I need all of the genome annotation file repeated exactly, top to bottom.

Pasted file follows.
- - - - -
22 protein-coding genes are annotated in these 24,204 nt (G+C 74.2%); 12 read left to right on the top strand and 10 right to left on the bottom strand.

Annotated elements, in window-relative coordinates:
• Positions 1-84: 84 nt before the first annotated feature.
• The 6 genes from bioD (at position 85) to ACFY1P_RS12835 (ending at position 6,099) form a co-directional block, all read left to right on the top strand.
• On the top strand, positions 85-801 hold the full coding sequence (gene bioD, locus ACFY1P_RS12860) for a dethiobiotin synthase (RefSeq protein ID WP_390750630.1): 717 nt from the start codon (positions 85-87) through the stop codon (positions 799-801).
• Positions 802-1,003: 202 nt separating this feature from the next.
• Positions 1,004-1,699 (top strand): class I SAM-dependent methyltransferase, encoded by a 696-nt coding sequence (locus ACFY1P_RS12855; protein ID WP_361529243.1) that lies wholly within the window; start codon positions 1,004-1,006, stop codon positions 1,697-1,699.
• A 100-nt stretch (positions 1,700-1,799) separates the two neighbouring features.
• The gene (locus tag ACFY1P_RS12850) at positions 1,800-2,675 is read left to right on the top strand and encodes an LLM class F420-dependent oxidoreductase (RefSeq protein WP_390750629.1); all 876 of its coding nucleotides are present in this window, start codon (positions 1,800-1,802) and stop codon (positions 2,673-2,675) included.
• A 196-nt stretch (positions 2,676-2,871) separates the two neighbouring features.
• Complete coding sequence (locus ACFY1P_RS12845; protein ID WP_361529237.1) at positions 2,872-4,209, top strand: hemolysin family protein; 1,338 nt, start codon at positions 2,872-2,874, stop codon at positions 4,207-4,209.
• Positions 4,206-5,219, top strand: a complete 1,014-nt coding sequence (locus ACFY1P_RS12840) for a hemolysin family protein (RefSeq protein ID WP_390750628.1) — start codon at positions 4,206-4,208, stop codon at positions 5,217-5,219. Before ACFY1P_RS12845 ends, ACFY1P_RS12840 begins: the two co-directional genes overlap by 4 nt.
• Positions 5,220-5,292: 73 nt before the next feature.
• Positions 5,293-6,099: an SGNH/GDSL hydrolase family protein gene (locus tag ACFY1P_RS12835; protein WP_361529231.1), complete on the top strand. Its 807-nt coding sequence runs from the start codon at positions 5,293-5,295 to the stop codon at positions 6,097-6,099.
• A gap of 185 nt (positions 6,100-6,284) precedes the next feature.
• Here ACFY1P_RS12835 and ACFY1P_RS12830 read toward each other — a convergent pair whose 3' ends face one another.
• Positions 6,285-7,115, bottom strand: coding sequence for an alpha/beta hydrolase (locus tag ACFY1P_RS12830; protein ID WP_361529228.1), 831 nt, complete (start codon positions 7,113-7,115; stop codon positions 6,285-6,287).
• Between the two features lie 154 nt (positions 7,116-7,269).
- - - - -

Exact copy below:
22 protein-coding genes are annotated in these 24,204 nt (G+C 74.2%); 12 read left to right on the top strand and 10 right to left on the bottom strand.

Annotated elements, in window-relative coordinates:
• Positions 1-84: 84 nt before the first annotated feature.
• The 6 genes from bioD (at position 85) to ACFY1P_RS12835 (ending at position 6,099) form a co-directional block, all read left to right on the top strand.
• On the top strand, positions 85-801 hold the full coding sequence (gene bioD, locus ACFY1P_RS12860) for a dethiobiotin synthase (RefSeq protein ID WP_390750630.1): 717 nt from the start codon (positions 85-87) through the stop codon (positions 799-801).
• Positions 802-1,003: 202 nt separating this feature from the next.
• Positions 1,004-1,699 (top strand): class I SAM-dependent methyltransferase, encoded by a 696-nt coding sequence (locus ACFY1P_RS12855; protein ID WP_361529243.1) that lies wholly within the window; start codon positions 1,004-1,006, stop codon positions 1,697-1,699.
• A 100-nt stretch (positions 1,700-1,799) separates the two neighbouring features.
• The gene (locus tag ACFY1P_RS12850) at positions 1,800-2,675 is read left to right on the top strand and encodes an LLM class F420-dependent oxidoreductase (RefSeq protein WP_390750629.1); all 876 of its coding nucleotides are present in this window, start codon (positions 1,800-1,802) and stop codon (positions 2,673-2,675) included.
• A 196-nt stretch (positions 2,676-2,871) separates the two neighbouring features.
• Complete coding sequence (locus ACFY1P_RS12845; protein ID WP_361529237.1) at positions 2,872-4,209, top strand: hemolysin family protein; 1,338 nt, start codon at positions 2,872-2,874, stop codon at positions 4,207-4,209.
• Positions 4,206-5,219, top strand: a complete 1,014-nt coding sequence (locus ACFY1P_RS12840) for a hemolysin family protein (RefSeq protein ID WP_390750628.1) — start codon at positions 4,206-4,208, stop codon at positions 5,217-5,219. Before ACFY1P_RS12845 ends, ACFY1P_RS12840 begins: the two co-directional genes overlap by 4 nt.
• Positions 5,220-5,292: 73 nt before the next feature.
• Positions 5,293-6,099: an SGNH/GDSL hydrolase family protein gene (locus tag ACFY1P_RS12835; protein WP_361529231.1), complete on the top strand. Its 807-nt coding sequence runs from the start codon at positions 5,293-5,295 to the stop codon at positions 6,097-6,099.
• A gap of 185 nt (positions 6,100-6,284) precedes the next feature.
• Here ACFY1P_RS12835 and ACFY1P_RS12830 read toward each other — a convergent pair whose 3' ends face one another.
• Positions 6,285-7,115, bottom strand: coding sequence for an alpha/beta hydrolase (locus tag ACFY1P_RS12830; protein ID WP_361529228.1), 831 nt, complete (start codon positions 7,113-7,115; stop codon positions 6,285-6,287).
• Between the two features lie 154 nt (positions 7,116-7,269).